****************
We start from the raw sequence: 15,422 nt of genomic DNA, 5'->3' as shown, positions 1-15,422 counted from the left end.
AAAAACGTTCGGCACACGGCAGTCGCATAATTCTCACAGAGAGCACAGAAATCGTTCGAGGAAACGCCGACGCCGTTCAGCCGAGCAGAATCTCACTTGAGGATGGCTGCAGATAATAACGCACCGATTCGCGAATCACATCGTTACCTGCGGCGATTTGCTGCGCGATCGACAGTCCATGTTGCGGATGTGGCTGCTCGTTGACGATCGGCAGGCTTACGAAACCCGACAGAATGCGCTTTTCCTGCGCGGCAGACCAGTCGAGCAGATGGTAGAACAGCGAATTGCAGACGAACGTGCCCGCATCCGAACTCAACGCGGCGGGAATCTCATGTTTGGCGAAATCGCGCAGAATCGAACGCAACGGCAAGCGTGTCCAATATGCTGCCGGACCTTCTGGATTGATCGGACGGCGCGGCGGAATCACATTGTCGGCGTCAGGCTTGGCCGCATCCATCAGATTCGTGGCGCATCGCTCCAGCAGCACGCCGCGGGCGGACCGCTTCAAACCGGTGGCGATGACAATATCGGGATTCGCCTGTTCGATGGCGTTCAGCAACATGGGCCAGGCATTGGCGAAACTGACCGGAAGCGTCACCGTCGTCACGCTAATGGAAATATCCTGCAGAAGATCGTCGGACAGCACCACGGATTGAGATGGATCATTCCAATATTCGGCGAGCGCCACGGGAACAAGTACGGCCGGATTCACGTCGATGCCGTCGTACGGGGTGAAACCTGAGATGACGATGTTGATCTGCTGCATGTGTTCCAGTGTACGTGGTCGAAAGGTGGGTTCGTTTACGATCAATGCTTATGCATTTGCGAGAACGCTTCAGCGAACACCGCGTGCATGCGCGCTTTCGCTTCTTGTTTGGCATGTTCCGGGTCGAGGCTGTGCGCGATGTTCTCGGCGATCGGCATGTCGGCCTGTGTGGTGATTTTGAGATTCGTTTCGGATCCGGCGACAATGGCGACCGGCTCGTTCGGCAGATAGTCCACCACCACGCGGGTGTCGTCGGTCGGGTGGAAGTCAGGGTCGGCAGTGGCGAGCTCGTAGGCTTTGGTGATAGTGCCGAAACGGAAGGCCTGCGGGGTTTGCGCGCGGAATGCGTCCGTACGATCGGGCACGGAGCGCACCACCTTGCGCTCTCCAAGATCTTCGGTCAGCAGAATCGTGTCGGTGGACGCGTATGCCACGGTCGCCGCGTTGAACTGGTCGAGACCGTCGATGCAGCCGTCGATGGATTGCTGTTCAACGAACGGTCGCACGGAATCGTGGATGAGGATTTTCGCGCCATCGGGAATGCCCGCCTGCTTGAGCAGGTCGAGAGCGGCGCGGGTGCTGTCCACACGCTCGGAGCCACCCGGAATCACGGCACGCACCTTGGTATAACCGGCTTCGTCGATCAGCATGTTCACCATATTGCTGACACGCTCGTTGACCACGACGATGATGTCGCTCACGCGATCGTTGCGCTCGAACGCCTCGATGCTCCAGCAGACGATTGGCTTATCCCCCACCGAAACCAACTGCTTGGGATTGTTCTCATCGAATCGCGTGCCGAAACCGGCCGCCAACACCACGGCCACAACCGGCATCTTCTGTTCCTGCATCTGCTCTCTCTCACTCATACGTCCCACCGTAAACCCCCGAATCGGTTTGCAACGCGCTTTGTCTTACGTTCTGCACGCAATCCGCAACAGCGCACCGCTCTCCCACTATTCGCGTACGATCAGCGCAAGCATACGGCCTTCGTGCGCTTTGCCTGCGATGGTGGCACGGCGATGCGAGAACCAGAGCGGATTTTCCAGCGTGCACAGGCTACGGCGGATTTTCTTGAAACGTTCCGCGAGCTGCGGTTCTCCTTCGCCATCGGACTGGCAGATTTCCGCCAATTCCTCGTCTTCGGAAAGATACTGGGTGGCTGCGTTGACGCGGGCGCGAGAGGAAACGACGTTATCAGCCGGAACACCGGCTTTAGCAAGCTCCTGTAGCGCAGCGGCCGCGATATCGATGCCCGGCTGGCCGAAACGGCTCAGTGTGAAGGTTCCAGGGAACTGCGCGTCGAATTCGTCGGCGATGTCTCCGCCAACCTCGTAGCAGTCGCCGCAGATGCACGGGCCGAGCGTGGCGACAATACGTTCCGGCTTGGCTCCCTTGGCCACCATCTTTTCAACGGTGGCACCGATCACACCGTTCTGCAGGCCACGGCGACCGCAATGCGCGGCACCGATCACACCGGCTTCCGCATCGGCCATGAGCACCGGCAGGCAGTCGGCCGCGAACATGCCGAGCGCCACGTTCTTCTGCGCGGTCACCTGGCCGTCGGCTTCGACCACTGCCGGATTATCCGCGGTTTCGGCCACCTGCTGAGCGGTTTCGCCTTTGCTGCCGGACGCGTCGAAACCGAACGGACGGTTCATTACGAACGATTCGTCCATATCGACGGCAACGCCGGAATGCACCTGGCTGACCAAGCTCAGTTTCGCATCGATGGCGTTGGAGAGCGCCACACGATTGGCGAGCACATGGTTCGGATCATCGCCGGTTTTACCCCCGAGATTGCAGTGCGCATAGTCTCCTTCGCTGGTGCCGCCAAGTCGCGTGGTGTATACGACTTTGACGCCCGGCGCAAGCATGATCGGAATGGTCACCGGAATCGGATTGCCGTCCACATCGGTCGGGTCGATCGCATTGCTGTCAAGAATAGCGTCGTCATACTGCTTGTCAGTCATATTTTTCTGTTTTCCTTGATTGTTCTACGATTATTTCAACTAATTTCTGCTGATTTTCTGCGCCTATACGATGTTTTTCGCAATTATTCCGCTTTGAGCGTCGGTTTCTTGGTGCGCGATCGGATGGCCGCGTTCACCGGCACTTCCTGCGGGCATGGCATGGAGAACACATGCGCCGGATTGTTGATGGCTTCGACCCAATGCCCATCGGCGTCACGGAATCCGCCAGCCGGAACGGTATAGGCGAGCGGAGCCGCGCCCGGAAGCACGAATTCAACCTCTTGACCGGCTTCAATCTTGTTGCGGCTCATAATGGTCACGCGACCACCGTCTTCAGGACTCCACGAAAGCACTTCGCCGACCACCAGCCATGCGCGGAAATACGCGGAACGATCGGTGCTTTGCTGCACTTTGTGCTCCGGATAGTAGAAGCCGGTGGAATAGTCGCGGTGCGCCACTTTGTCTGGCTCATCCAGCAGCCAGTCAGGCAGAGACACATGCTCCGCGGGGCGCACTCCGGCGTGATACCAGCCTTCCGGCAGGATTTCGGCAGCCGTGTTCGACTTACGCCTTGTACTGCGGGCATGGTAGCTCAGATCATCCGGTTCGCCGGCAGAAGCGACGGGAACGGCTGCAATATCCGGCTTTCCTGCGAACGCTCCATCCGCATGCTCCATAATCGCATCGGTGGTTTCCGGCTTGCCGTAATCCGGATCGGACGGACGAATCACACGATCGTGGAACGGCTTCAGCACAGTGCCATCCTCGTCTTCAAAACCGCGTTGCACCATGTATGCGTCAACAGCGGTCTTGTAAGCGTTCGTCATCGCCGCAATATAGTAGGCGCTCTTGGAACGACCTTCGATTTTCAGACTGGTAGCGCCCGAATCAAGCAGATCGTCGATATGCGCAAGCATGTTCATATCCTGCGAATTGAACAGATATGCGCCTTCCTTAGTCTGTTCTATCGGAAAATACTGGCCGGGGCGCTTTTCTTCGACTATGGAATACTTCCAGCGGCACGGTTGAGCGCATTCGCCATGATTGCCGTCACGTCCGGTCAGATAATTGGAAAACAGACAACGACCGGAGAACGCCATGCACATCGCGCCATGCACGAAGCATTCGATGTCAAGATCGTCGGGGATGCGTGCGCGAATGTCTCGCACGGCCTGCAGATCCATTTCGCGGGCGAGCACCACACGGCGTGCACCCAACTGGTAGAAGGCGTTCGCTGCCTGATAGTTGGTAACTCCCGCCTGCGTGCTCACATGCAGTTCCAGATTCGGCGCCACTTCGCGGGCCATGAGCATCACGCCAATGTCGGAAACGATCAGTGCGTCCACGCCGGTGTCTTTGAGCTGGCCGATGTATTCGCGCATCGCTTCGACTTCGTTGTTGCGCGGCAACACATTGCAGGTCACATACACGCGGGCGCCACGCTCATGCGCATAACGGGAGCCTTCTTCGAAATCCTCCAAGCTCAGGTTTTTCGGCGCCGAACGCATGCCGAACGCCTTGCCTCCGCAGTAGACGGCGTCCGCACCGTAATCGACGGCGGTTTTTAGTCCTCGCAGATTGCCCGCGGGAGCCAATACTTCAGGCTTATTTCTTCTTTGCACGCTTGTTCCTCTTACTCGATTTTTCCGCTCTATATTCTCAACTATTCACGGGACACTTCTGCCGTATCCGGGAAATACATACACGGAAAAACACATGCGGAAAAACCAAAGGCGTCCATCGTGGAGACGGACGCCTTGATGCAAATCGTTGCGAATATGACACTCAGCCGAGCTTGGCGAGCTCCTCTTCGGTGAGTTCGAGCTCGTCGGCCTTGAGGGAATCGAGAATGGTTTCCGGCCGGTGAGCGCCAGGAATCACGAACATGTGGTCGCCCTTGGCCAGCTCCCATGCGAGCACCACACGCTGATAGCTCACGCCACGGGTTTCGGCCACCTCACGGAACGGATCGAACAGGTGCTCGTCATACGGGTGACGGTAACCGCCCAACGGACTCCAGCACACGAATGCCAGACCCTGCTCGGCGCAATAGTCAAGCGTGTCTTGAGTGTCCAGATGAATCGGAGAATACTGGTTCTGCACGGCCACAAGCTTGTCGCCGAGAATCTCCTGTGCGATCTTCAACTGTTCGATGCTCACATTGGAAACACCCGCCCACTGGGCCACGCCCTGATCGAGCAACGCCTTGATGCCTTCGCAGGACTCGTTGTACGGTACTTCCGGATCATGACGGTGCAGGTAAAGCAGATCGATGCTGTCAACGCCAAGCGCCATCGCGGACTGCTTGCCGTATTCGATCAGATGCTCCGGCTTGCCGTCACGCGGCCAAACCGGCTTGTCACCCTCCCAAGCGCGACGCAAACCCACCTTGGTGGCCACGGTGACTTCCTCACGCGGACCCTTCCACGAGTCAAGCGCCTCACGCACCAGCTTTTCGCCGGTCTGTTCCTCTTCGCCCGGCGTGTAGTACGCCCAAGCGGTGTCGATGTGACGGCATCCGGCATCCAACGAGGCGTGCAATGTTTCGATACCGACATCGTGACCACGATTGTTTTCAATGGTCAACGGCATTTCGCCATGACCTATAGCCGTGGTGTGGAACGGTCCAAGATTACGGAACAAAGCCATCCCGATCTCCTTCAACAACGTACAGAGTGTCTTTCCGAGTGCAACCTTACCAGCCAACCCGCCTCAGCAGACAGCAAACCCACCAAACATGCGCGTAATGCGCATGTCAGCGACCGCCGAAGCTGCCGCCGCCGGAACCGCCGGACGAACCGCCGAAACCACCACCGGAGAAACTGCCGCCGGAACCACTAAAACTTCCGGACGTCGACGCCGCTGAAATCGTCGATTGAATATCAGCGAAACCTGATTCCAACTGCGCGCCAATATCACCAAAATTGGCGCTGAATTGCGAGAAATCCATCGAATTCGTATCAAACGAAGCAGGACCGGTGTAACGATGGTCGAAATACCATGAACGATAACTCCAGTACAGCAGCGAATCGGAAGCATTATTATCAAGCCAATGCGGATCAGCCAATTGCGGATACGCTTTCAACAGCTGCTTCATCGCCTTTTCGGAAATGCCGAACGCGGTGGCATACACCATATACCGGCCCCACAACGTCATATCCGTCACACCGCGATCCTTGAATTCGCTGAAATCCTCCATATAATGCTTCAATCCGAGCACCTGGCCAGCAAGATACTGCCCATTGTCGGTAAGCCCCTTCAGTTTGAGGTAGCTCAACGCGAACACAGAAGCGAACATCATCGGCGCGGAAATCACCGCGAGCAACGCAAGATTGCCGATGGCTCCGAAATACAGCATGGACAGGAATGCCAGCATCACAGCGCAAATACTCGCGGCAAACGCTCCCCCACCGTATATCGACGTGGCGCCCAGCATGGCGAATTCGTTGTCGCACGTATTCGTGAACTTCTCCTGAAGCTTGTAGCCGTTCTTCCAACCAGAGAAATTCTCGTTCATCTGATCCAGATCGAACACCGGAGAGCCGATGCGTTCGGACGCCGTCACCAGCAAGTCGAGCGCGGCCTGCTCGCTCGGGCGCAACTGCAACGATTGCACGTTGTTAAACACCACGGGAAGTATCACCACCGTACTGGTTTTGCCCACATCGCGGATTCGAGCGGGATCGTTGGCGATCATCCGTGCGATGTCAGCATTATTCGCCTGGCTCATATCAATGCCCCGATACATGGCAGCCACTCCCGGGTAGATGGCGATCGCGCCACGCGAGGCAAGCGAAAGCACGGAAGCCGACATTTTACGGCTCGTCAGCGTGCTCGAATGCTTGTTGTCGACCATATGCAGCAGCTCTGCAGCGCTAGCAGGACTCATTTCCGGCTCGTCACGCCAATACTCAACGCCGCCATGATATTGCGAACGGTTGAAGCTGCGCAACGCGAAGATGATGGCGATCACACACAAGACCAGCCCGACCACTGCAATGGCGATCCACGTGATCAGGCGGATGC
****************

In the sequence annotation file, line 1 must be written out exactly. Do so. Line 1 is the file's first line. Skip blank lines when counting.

We start from the raw sequence: 15,422 nt of genomic DNA, 5'->3' as shown, positions 1-15,422 counted from the left end.